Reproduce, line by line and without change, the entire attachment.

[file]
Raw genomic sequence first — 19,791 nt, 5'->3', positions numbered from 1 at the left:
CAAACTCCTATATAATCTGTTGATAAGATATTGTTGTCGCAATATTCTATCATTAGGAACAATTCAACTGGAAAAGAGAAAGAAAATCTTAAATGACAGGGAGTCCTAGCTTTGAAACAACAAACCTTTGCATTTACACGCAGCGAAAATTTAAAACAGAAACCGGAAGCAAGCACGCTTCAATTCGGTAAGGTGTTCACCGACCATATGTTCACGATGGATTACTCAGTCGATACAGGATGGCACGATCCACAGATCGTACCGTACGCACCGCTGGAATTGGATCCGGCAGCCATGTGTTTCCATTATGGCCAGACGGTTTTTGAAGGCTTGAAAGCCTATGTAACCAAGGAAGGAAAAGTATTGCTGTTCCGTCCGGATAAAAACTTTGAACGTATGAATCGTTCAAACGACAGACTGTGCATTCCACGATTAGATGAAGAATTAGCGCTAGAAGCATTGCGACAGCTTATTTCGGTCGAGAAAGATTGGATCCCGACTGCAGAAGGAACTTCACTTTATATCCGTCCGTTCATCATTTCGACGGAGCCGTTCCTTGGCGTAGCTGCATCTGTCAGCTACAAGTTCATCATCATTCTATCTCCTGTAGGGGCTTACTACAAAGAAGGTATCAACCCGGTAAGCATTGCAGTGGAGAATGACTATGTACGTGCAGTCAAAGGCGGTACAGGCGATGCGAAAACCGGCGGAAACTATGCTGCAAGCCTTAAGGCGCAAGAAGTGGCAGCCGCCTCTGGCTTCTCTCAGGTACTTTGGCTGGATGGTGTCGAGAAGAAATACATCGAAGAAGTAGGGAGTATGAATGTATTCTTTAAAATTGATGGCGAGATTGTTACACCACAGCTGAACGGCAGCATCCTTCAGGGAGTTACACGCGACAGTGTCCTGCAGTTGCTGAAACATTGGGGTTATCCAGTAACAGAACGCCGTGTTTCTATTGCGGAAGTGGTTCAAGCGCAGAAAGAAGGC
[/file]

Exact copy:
Raw genomic sequence first — 19,791 nt, 5'->3', positions numbered from 1 at the left:
CAAACTCCTATATAATCTGTTGATAAGATATTGTTGTCGCAATATTCTATCATTAGGAACAATTCAACTGGAAAAGAGAAAGAAAATCTTAAATGACAGGGAGTCCTAGCTTTGAAACAACAAACCTTTGCATTTACACGCAGCGAAAATTTAAAACAGAAACCGGAAGCAAGCACGCTTCAATTCGGTAAGGTGTTCACCGACCATATGTTCACGATGGATTACTCAGTCGATACAGGATGGCACGATCCACAGATCGTACCGTACGCACCGCTGGAATTGGATCCGGCAGCCATGTGTTTCCATTATGGCCAGACGGTTTTTGAAGGCTTGAAAGCCTATGTAACCAAGGAAGGAAAAGTATTGCTGTTCCGTCCGGATAAAAACTTTGAACGTATGAATCGTTCAAACGACAGACTGTGCATTCCACGATTAGATGAAGAATTAGCGCTAGAAGCATTGCGACAGCTTATTTCGGTCGAGAAAGATTGGATCCCGACTGCAGAAGGAACTTCACTTTATATCCGTCCGTTCATCATTTCGACGGAGCCGTTCCTTGGCGTAGCTGCATCTGTCAGCTACAAGTTCATCATCATTCTATCTCCTGTAGGGGCTTACTACAAAGAAGGTATCAACCCGGTAAGCATTGCAGTGGAGAATGACTATGTACGTGCAGTCAAAGGCGGTACAGGCGATGCGAAAACCGGCGGAAACTATGCTGCAAGCCTTAAGGCGCAAGAAGTGGCAGCCGCCTCTGGCTTCTCTCAGGTACTTTGGCTGGATGGTGTCGAGAAGAAATACATCGAAGAAGTAGGGAGTATGAATGTATTCTTTAAAATTGATGGCGAGATTGTTACACCACAGCTGAACGGCAGCATCCTTCAGGGAGTTACACGCGACAGTGTCCTGCAGTTGCTGAAACATTGGGGTTATCCAGTAACAGAACGCCGTGTTTCTATTGCGGAAGTGGTTCAAGCGCAGAAAGAAGGC